Anergis Reports Positive Long-Term Clinical Efficacy of Lead Compound AllerT
- Field-based trial with 196 patients shows significant reductions in seasonal allergy symptoms
- Efficacy of AllerT in both dose groups maintained during the second birch pollen season
EPALINGES, Switzerland, September 16, 2014 – Anergis, a company developing proprietary ultra-fast allergy vaccines, today reported positive long-term efficacy results with its lead compound AllerT, a novel birch pollen allergy vaccine.
A total of 196 patients were enrolled in the Phase IIb follow-up, double-blind, placebo-controlled, field-based clinical trial. The trial objective was to evaluate the long-term efficacy of AllerT in patients who had participated last year in the fieldbased Phase IIb trial with AllerT. Patients evaluated this year either received a placebo, AllerT 50 μg or AllerT 100 μg 18 months before the second birch pollen season. No further investigational treatment was given after the initial randomization.
Subjects who had received AllerT showed persistent, statistically significant (p<0.05) and clinically meaningful (>20% difference from placebo) reductions in the primary (combined symptom and medication score) and main secondary endpoints (quality of life score and nighttime nasal symptoms). The results were remarkably consistent across all clinical endpoints and did not show meaningful differences between Year 1 and Year 2 clinical responses. In addition, the clinical effects of both doses were very similar.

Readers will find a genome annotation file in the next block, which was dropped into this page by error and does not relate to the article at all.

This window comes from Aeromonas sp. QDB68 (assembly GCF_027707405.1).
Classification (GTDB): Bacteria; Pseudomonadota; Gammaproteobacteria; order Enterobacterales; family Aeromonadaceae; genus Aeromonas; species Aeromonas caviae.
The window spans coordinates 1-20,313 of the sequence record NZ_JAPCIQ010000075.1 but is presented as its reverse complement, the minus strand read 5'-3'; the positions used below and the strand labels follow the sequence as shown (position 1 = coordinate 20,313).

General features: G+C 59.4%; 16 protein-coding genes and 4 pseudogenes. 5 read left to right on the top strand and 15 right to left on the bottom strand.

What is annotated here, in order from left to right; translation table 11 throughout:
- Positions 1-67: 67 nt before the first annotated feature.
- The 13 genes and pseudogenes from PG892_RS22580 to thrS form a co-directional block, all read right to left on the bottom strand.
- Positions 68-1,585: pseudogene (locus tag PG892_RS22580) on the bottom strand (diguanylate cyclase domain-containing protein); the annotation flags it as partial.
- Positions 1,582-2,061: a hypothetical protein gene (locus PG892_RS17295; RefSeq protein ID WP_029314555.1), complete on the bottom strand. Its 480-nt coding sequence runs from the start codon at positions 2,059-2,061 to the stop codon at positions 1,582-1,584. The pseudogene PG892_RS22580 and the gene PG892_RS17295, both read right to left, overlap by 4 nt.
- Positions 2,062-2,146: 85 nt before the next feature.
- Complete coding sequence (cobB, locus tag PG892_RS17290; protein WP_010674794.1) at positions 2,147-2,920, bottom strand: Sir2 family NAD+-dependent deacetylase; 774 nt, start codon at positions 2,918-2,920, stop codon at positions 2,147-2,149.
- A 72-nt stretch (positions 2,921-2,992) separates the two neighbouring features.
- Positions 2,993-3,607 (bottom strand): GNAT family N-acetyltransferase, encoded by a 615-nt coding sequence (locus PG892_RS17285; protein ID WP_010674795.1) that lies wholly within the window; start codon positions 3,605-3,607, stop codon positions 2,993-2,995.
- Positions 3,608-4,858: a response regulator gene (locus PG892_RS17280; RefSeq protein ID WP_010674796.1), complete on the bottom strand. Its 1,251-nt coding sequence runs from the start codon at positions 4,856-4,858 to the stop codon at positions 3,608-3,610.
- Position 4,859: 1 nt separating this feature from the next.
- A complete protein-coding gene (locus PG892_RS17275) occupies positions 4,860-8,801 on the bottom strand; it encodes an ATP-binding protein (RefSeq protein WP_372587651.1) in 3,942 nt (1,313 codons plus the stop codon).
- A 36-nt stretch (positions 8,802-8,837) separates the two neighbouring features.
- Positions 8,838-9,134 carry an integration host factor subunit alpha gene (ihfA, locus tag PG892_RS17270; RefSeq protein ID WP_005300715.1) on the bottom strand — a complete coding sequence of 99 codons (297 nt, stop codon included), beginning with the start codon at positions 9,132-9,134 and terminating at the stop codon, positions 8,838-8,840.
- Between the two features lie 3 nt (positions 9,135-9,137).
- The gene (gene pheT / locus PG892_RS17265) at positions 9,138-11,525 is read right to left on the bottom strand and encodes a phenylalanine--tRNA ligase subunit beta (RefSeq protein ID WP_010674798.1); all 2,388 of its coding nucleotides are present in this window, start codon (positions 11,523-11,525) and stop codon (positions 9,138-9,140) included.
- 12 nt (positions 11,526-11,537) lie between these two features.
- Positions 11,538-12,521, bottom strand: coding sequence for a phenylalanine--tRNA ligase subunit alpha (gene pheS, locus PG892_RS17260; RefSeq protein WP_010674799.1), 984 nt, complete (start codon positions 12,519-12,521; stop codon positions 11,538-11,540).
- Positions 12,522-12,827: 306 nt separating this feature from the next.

Full results of the trial will be presented at an upcoming scientific conference.
"With this trial, we have confirmed our first year efficacy results and have demonstrated that a 2-month treatment with AllerT can produce long-term clinical benefits under conditions of natural allergen exposure," said Vincent Charlon, CEO of Anergis. "The combination of these new clinical data with previously demonstrated long-lasting antibody responses strongly suggests that COP allergy vaccines have a disease-modifying effect in patients suffering from allergies.”
In 2013, Anergis had already shown that patients from the AllerT Phase IIa trial had a long-lasting elevation in allergen-specific antibodies (IgG4) until at least the fourth post-treatment season.